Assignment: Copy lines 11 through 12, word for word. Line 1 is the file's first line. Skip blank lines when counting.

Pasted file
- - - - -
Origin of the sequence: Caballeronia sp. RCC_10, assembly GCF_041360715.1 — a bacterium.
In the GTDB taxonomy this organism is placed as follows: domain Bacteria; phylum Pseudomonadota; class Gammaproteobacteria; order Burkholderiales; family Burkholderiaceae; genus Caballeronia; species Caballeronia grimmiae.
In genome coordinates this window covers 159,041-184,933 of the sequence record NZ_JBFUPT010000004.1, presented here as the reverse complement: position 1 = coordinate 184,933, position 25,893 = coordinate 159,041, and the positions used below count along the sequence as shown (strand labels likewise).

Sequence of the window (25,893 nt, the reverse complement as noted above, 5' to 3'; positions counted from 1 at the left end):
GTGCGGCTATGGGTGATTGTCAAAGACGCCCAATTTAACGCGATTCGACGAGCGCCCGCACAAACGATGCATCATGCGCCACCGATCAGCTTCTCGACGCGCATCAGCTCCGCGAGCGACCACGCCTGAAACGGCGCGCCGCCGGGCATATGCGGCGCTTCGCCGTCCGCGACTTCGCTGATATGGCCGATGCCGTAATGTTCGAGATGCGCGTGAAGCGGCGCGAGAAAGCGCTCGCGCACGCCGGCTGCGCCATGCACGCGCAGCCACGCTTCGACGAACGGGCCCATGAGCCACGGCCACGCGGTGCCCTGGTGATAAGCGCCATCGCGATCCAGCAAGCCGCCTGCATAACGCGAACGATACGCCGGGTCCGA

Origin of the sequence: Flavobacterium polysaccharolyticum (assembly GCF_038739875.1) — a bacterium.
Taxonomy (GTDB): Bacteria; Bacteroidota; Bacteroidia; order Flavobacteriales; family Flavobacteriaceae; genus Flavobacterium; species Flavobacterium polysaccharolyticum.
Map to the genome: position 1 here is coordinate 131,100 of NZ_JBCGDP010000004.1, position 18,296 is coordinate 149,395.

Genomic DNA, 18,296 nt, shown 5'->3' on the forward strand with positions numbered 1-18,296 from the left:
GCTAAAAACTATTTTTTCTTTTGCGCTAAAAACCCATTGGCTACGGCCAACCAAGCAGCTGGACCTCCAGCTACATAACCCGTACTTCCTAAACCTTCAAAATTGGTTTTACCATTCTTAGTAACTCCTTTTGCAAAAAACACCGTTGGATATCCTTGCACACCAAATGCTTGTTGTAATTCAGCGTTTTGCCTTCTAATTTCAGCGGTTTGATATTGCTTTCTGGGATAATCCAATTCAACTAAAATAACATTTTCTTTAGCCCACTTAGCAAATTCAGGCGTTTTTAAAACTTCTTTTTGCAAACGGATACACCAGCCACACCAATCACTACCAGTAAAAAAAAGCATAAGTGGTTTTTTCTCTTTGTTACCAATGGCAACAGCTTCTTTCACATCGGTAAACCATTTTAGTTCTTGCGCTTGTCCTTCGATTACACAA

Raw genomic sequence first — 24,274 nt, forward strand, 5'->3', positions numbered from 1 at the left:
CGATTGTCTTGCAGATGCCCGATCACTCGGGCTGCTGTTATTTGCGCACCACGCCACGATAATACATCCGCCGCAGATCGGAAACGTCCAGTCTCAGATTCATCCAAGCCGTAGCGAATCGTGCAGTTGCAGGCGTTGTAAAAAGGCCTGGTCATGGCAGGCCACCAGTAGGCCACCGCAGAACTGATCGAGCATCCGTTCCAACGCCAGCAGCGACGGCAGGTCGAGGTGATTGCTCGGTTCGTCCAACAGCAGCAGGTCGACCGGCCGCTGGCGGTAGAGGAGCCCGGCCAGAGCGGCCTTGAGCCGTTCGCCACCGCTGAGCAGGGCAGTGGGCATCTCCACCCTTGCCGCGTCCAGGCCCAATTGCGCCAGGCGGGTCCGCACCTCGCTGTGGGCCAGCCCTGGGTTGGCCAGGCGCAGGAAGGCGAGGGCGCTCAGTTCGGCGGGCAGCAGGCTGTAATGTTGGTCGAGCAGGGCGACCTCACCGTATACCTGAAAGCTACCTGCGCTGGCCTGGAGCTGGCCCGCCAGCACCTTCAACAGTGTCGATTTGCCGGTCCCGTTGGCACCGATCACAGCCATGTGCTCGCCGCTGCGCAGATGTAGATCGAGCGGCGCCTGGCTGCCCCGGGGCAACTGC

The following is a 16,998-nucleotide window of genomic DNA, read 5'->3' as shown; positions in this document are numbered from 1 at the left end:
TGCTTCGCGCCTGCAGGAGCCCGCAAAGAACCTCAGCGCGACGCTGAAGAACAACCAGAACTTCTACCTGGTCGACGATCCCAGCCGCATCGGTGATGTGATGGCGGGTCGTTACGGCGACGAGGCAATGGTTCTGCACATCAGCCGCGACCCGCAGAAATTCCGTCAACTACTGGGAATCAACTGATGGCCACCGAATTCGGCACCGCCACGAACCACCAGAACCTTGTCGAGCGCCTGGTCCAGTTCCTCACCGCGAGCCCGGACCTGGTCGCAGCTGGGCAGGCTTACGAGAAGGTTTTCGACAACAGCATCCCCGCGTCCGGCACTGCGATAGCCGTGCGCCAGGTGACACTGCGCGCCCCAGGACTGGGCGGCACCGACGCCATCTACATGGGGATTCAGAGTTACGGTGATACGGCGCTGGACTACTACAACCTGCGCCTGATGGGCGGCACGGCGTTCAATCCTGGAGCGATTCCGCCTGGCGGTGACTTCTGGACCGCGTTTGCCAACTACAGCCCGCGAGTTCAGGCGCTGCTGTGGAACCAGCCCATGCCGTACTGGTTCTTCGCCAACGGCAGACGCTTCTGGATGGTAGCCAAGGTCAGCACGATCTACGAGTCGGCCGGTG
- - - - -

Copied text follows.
Raw genomic sequence first — 24,274 nt, forward strand, 5'->3', positions numbered from 1 at the left:
CGATTGTCTTGCAGATGCCCGATCACTCGGGCTGCTGTTATTTGCGCACCACGCCACGATAATACATCCGCCGCAGATCGGAAACGTCCAGTCTCAGATTCATCCAAGCCGTAGCGAATCGTGCAGTTGCAGGCGTTGTAAAAAGGCCTGGTCATGGCAGGCCACCAGTAGGCCACCGCAGAACTGATCGAGCATCCGTTCCAACGCCAGCAGCGACGGCAGGTCGAGGTGATTGCTCGGTTCGTCCAACAGCAGCAGGTCGACCGGCCGCTGGCGGTAGAGGAGCCCGGCCAGAGCGGCCTTGAGCCGTTCGCCACCGCTGAGCAGGGCAGTGGGCATCTCCACCCTTGCCGCGTCCAGGCCCAATTGCGCCAGGCGGGTCCGCACCTCGCTGTGGGCCAGCCCTGGGTTGGCCAGGCGCAGGAAGGCGAGGGCGCTCAGTTCGGCGGGCAGCAGGCTGTAATGTTGGTCGAGCAGGGCGACCTCACCGTATACCTGAAAGCTACCTGCGCTGGCCTGGAGCTGGCCCGCCAGCACCTTCAACAGTGTCGATTTGCCGGTCCCGTTGGCACCGATCACAGCCATGTGCTCGCCGCTGCGCAGATGTAGATCGAGCGGCGCCTGGCTGCCCCGGGGCAACTGC